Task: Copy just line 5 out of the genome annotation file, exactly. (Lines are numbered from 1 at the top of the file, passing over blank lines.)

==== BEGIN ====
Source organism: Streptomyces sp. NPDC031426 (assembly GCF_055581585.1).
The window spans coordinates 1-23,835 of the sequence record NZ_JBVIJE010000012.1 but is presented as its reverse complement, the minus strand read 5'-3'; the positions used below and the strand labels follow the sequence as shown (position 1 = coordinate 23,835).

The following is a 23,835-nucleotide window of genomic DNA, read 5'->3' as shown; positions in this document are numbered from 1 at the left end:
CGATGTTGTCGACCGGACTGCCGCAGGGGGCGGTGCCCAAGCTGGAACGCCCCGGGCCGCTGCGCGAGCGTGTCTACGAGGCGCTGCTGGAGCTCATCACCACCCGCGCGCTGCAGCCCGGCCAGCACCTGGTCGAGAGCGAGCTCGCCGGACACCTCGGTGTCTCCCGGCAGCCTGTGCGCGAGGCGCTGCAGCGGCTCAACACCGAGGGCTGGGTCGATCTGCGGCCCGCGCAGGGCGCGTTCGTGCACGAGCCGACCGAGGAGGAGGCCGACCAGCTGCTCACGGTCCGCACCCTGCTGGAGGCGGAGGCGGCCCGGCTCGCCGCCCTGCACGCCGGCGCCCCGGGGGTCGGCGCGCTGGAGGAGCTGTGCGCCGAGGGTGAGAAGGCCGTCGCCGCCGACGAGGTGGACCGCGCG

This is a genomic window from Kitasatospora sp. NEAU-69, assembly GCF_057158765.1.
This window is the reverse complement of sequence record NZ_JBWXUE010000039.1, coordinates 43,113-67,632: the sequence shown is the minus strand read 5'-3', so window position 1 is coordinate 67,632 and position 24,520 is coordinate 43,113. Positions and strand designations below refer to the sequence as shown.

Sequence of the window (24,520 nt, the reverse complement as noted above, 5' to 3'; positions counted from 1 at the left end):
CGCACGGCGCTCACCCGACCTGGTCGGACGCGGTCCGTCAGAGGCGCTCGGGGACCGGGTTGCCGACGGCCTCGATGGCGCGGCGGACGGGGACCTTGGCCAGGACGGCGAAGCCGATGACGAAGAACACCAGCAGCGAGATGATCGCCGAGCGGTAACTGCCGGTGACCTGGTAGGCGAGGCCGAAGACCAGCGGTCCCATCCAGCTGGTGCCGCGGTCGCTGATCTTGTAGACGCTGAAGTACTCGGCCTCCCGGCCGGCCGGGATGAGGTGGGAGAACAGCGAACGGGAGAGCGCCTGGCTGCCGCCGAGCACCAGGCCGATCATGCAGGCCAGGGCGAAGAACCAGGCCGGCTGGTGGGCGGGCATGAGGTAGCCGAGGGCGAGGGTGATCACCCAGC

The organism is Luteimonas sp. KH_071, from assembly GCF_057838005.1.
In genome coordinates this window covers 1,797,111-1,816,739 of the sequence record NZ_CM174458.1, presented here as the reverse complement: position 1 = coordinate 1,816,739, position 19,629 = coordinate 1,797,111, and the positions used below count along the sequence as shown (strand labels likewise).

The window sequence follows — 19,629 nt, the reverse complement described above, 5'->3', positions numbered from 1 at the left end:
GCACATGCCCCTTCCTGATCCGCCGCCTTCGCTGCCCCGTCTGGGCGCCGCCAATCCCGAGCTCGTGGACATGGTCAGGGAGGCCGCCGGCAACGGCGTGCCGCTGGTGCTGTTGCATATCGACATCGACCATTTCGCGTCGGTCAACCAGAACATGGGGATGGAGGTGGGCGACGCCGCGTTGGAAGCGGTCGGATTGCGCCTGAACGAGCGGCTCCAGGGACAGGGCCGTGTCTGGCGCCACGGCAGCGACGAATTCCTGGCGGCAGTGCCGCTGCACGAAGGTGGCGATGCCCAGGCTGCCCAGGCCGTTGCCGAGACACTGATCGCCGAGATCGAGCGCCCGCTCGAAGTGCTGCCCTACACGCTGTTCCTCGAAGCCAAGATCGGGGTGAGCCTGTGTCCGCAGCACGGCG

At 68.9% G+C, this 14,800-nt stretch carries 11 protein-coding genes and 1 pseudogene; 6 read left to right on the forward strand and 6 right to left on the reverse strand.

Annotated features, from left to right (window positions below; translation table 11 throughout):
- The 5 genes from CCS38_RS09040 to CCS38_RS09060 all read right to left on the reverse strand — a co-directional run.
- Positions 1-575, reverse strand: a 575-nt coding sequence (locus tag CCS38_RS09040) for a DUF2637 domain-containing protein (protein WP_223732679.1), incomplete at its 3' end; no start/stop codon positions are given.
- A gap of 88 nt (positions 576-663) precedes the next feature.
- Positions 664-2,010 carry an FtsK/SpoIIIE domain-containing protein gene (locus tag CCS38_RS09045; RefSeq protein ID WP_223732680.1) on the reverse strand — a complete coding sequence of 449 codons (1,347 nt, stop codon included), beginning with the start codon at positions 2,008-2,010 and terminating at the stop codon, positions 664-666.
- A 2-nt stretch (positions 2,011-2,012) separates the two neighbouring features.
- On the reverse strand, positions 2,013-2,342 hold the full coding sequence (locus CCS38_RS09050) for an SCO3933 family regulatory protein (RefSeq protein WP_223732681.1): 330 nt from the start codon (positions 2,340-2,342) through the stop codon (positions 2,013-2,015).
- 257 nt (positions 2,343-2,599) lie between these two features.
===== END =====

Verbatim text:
This is a genomic window from Kitasatospora sp. NEAU-69, assembly GCF_057158765.1.